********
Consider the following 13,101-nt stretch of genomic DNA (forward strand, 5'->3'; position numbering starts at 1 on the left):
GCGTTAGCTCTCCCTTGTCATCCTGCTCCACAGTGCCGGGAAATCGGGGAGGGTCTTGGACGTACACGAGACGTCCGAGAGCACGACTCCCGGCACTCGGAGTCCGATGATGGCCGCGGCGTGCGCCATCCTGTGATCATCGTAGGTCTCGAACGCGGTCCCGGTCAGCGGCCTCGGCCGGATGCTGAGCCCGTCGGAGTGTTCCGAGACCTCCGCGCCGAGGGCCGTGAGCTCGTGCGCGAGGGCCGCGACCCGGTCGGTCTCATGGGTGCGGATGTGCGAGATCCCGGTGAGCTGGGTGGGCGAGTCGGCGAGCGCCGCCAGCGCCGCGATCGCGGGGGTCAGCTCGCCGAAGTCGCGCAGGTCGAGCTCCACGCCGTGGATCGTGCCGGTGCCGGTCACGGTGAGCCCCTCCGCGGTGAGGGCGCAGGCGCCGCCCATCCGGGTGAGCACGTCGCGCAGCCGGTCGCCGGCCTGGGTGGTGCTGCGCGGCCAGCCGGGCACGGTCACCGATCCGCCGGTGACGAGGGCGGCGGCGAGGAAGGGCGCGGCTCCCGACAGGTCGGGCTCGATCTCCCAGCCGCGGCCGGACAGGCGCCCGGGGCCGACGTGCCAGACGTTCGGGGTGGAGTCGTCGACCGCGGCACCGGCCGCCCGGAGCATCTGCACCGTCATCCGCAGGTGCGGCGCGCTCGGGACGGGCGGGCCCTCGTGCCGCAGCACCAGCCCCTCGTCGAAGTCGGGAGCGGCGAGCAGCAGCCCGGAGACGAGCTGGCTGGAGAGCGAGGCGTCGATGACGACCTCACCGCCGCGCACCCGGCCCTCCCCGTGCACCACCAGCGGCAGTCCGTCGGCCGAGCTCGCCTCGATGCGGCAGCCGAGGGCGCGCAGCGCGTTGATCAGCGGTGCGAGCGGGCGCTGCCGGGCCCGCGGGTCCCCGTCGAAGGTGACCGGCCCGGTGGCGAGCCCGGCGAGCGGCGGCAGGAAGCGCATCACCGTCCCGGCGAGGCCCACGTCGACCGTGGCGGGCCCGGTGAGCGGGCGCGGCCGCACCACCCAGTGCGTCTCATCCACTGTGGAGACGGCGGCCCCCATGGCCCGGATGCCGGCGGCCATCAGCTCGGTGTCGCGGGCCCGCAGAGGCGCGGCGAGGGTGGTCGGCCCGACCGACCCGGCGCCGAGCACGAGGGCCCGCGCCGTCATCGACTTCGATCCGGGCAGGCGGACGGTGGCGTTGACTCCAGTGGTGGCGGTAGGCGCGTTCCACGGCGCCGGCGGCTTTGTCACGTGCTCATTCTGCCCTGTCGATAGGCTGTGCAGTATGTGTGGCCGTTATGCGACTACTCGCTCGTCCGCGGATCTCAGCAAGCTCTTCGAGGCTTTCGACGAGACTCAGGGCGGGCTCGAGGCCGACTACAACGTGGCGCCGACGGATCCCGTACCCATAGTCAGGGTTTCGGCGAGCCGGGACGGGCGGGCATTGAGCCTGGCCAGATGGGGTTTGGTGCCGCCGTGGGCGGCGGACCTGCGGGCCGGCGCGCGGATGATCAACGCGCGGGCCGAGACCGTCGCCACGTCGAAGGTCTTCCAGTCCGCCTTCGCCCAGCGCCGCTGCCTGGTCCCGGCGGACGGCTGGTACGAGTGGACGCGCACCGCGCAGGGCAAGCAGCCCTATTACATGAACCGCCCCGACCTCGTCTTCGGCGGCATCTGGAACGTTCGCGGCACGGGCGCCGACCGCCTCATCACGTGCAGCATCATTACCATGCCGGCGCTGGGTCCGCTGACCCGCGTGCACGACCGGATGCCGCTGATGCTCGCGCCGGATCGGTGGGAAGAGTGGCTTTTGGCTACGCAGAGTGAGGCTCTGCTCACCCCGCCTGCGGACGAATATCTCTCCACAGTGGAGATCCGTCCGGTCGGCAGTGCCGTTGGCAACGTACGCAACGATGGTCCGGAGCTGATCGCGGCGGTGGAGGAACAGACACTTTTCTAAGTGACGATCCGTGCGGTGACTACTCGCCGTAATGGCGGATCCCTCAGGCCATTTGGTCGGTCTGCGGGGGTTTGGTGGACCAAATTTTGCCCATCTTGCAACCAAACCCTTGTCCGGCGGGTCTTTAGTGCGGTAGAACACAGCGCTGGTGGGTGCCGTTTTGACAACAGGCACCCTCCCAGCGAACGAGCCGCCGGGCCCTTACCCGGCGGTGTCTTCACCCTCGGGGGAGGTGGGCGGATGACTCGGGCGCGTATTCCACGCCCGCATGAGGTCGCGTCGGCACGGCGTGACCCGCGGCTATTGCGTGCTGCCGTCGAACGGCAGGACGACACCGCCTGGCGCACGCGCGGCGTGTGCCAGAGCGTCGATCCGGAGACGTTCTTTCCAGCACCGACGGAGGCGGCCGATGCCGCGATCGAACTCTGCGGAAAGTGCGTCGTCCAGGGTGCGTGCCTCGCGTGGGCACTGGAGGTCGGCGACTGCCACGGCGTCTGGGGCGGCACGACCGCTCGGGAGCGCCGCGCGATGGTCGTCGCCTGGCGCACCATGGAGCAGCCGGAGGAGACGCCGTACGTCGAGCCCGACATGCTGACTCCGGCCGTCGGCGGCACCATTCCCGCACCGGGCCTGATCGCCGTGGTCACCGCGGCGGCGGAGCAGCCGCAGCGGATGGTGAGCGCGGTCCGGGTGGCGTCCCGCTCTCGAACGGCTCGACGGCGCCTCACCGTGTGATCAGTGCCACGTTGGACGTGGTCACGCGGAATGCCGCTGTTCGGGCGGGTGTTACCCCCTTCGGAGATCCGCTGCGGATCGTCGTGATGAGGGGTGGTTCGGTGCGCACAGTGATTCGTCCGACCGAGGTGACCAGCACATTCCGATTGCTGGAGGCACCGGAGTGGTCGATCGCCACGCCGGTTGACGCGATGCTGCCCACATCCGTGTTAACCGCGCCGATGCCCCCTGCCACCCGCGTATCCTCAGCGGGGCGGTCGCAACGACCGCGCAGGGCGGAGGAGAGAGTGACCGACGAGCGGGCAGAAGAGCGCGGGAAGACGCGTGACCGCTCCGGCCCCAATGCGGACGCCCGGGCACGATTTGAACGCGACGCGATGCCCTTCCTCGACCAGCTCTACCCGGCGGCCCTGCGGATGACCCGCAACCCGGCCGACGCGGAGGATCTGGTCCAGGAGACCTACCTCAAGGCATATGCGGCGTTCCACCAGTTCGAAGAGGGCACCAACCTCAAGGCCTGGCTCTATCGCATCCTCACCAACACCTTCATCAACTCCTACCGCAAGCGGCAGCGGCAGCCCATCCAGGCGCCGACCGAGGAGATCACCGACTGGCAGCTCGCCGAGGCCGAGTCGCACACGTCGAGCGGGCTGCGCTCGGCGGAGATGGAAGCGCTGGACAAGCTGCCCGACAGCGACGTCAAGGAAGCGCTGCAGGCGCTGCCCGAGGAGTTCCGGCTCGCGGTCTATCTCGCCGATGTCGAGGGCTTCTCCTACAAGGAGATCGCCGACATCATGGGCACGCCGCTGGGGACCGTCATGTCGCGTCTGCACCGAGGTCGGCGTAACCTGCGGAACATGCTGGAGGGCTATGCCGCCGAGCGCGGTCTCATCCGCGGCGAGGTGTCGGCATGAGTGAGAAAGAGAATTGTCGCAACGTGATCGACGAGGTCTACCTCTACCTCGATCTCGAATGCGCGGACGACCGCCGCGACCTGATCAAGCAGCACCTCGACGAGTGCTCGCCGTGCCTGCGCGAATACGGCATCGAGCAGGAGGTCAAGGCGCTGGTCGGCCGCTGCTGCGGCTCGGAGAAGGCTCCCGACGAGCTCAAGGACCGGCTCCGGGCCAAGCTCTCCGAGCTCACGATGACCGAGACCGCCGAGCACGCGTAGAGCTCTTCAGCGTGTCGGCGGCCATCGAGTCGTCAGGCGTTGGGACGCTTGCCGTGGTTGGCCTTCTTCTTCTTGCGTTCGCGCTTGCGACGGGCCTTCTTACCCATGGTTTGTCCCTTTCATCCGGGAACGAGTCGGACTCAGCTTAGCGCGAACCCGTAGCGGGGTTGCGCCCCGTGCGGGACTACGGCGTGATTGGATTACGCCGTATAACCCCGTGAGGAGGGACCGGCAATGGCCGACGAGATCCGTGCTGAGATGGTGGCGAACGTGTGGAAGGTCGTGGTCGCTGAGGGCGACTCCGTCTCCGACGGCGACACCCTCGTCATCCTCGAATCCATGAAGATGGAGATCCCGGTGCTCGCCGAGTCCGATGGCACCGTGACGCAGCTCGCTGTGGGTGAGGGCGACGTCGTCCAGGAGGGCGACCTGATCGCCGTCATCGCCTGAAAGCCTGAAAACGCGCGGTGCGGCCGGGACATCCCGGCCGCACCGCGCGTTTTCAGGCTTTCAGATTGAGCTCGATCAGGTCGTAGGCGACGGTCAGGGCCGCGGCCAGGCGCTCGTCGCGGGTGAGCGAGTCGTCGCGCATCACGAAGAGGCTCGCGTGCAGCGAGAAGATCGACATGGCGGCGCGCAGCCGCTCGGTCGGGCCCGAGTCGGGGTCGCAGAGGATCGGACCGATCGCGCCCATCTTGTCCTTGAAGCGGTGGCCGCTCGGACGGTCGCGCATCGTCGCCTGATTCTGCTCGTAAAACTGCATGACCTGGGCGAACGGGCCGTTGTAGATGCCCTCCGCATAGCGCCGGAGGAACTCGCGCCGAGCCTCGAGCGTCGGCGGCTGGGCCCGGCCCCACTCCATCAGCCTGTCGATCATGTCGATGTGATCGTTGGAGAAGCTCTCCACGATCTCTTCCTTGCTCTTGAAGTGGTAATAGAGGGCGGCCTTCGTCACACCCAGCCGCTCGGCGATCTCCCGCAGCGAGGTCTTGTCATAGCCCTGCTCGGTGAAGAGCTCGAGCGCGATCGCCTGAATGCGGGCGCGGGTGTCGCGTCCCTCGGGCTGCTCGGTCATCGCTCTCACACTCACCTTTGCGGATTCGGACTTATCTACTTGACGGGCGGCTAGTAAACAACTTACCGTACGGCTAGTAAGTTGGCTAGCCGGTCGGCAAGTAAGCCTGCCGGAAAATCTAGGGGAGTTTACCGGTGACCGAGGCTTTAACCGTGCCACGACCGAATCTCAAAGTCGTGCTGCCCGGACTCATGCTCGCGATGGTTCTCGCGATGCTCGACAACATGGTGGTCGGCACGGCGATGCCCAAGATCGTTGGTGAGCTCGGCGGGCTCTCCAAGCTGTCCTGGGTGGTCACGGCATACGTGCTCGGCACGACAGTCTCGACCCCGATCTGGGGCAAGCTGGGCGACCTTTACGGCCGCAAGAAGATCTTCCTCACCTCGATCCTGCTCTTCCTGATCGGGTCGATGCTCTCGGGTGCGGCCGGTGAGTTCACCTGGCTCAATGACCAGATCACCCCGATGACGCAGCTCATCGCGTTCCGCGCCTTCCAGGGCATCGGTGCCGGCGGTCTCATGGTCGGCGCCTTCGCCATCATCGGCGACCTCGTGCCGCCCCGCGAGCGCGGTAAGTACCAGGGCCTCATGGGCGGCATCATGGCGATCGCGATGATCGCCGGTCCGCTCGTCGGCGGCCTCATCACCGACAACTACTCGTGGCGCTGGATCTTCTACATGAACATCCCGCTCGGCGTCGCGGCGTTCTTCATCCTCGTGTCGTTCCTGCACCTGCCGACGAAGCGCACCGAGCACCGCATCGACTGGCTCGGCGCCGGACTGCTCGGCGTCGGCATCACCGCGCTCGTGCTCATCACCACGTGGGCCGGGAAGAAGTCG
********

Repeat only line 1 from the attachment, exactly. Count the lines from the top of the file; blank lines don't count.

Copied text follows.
Consider the following 13,101-nt stretch of genomic DNA (forward strand, 5'->3'; position numbering starts at 1 on the left):